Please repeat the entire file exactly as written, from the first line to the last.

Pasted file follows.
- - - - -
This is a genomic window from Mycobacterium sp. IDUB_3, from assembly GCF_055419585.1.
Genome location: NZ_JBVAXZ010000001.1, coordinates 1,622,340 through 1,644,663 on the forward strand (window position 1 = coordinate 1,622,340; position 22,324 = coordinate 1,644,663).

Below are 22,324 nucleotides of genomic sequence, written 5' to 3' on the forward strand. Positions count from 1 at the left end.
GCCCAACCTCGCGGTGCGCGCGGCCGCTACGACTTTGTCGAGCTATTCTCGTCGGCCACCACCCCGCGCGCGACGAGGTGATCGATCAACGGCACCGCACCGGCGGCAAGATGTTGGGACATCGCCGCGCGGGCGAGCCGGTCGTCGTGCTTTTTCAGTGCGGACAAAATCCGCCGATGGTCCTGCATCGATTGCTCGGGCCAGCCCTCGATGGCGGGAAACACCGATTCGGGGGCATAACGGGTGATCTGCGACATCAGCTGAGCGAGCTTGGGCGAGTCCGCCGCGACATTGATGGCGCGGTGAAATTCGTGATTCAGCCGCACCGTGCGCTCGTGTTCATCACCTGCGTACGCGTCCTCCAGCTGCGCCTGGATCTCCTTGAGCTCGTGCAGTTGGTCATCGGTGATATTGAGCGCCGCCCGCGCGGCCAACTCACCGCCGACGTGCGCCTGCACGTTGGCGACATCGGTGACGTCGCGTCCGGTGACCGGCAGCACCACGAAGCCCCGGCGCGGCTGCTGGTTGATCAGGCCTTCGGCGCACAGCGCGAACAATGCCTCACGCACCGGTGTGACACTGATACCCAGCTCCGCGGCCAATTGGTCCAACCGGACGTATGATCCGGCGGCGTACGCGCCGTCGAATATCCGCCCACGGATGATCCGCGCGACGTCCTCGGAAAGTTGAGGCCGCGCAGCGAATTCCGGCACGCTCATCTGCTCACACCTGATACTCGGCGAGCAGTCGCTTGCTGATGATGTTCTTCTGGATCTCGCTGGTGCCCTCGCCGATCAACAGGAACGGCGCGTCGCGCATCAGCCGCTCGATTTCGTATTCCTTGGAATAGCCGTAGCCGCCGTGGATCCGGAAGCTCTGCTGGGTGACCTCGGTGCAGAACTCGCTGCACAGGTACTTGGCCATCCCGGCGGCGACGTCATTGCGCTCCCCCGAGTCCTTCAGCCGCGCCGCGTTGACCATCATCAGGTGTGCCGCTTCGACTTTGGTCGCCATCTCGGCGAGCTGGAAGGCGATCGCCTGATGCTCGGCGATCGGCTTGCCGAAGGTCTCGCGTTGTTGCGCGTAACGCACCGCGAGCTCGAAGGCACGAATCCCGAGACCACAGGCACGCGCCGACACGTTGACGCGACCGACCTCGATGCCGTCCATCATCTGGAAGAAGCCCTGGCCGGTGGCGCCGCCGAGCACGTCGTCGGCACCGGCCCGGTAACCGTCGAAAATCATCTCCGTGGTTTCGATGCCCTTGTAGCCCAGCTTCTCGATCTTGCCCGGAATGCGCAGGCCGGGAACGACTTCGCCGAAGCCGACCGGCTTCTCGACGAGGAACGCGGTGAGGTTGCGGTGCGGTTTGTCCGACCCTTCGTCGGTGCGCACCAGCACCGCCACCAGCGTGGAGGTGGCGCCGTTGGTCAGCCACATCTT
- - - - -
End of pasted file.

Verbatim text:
This is a genomic window from Mycobacterium sp. IDUB_3, from assembly GCF_055419585.1.
Genome location: NZ_JBVAXZ010000001.1, coordinates 1,622,340 through 1,644,663 on the forward strand (window position 1 = coordinate 1,622,340; position 22,324 = coordinate 1,644,663).

Below are 22,324 nucleotides of genomic sequence, written 5' to 3' on the forward strand. Positions count from 1 at the left end.
GCCCAACCTCGCGGTGCGCGCGGCCGCTACGACTTTGTCGAGCTATTCTCGTCGGCCACCACCCCGCGCGCGACGAGGTGATCGATCAACGGCACCGCACCGGCGGCAAGATGTTGGGACATCGCCGCGCGGGCGAGCCGGTCGTCGTGCTTTTTCAGTGCGGACAAAATCCGCCGATGGTCCTGCATCGATTGCTCGGGCCAGCCCTCGATGGCGGGAAACACCGATTCGGGGGCATAACGGGTGATCTGCGACATCAGCTGAGCGAGCTTGGGCGAGTCCGCCGCGACATTGATGGCGCGGTGAAATTCGTGATTCAGCCGCACCGTGCGCTCGTGTTCATCACCTGCGTACGCGTCCTCCAGCTGCGCCTGGATCTCCTTGAGCTCGTGCAGTTGGTCATCGGTGATATTGAGCGCCGCCCGCGCGGCCAACTCACCGCCGACGTGCGCCTGCACGTTGGCGACATCGGTGACGTCGCGTCCGGTGACCGGCAGCACCACGAAGCCCCGGCGCGGCTGCTGGTTGATCAGGCCTTCGGCGCACAGCGCGAACAATGCCTCACGCACCGGTGTGACACTGATACCCAGCTCCGCGGCCAATTGGTCCAACCGGACGTATGATCCGGCGGCGTACGCGCCGTCGAATATCCGCCCACGGATGATCCGCGCGACGTCCTCGGAAAGTTGAGGCCGCGCAGCGAATTCCGGCACGCTCATCTGCTCACACCTGATACTCGGCGAGCAGTCGCTTGCTGATGATGTTCTTCTGGATCTCGCTGGTGCCCTCGCCGATCAACAGGAACGGCGCGTCGCGCATCAGCCGCTCGATTTCGTATTCCTTGGAATAGCCGTAGCCGCCGTGGATCCGGAAGCTCTGCTGGGTGACCTCGGTGCAGAACTCGCTGCACAGGTACTTGGCCATCCCGGCGGCGACGTCATTGCGCTCCCCCGAGTCCTTCAGCCGCGCCGCGTTGACCATCATCAGGTGTGCCGCTTCGACTTTGGTCGCCATCTCGGCGAGCTGGAAGGCGATCGCCTGATGCTCGGCGATCGGCTTGCCGAAGGTCTCGCGTTGTTGCGCGTAACGCACCGCGAGCTCGAAGGCACGAATCCCGAGACCACAGGCACGCGCCGACACGTTGACGCGACCGACCTCGATGCCGTCCATCATCTGGAAGAAGCCCTGGCCGGTGGCGCCGCCGAGCACGTCGTCGGCACCGGCCCGGTAACCGTCGAAAATCATCTCCGTGGTTTCGATGCCCTTGTAGCCCAGCTTCTCGATCTTGCCCGGAATGCGCAGGCCGGGAACGACTTCGCCGAAGCCGACCGGCTTCTCGACGAGGAACGCGGTGAGGTTGCGGTGCGGTTTGTCCGACCCTTCGTCGGTGCGCACCAGCACCGCCACCAGCGTGGAGGTGGCGCCGTTGGTCAGCCACATCTT